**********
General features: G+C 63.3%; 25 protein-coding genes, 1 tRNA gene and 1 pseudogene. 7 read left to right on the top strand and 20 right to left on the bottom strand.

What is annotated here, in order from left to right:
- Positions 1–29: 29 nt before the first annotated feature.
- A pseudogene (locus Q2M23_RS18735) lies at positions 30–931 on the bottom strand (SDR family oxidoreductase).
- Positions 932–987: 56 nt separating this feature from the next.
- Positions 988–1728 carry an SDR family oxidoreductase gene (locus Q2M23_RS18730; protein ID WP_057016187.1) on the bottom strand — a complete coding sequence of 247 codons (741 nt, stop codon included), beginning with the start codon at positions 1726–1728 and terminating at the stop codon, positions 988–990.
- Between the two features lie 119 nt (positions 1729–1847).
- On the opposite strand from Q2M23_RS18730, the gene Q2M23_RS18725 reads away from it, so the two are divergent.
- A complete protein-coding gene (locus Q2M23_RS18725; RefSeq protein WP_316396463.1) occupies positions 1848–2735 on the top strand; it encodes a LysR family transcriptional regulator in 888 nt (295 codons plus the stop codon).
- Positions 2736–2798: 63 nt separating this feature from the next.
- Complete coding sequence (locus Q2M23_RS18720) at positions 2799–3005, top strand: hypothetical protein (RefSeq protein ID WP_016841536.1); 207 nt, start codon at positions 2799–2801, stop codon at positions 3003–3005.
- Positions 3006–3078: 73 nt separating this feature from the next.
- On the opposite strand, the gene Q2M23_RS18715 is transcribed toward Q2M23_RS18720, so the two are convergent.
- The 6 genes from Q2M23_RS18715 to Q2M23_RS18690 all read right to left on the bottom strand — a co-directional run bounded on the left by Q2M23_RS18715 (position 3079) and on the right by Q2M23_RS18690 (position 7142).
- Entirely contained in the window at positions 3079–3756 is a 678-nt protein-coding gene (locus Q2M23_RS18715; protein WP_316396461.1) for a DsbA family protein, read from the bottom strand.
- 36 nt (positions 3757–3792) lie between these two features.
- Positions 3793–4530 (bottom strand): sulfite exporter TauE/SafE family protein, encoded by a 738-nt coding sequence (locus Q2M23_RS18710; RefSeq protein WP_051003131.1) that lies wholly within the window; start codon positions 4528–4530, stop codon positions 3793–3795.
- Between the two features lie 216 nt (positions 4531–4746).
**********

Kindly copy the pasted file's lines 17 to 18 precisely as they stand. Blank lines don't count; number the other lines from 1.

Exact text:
- Positions 3793–4530 (bottom strand): sulfite exporter TauE/SafE family protein, encoded by a 738-nt coding sequence (locus Q2M23_RS18710; RefSeq protein WP_051003131.1) that lies wholly within the window; start codon positions 4528–4530, stop codon positions 3793–3795.
- Between the two features lie 216 nt (positions 4531–4746).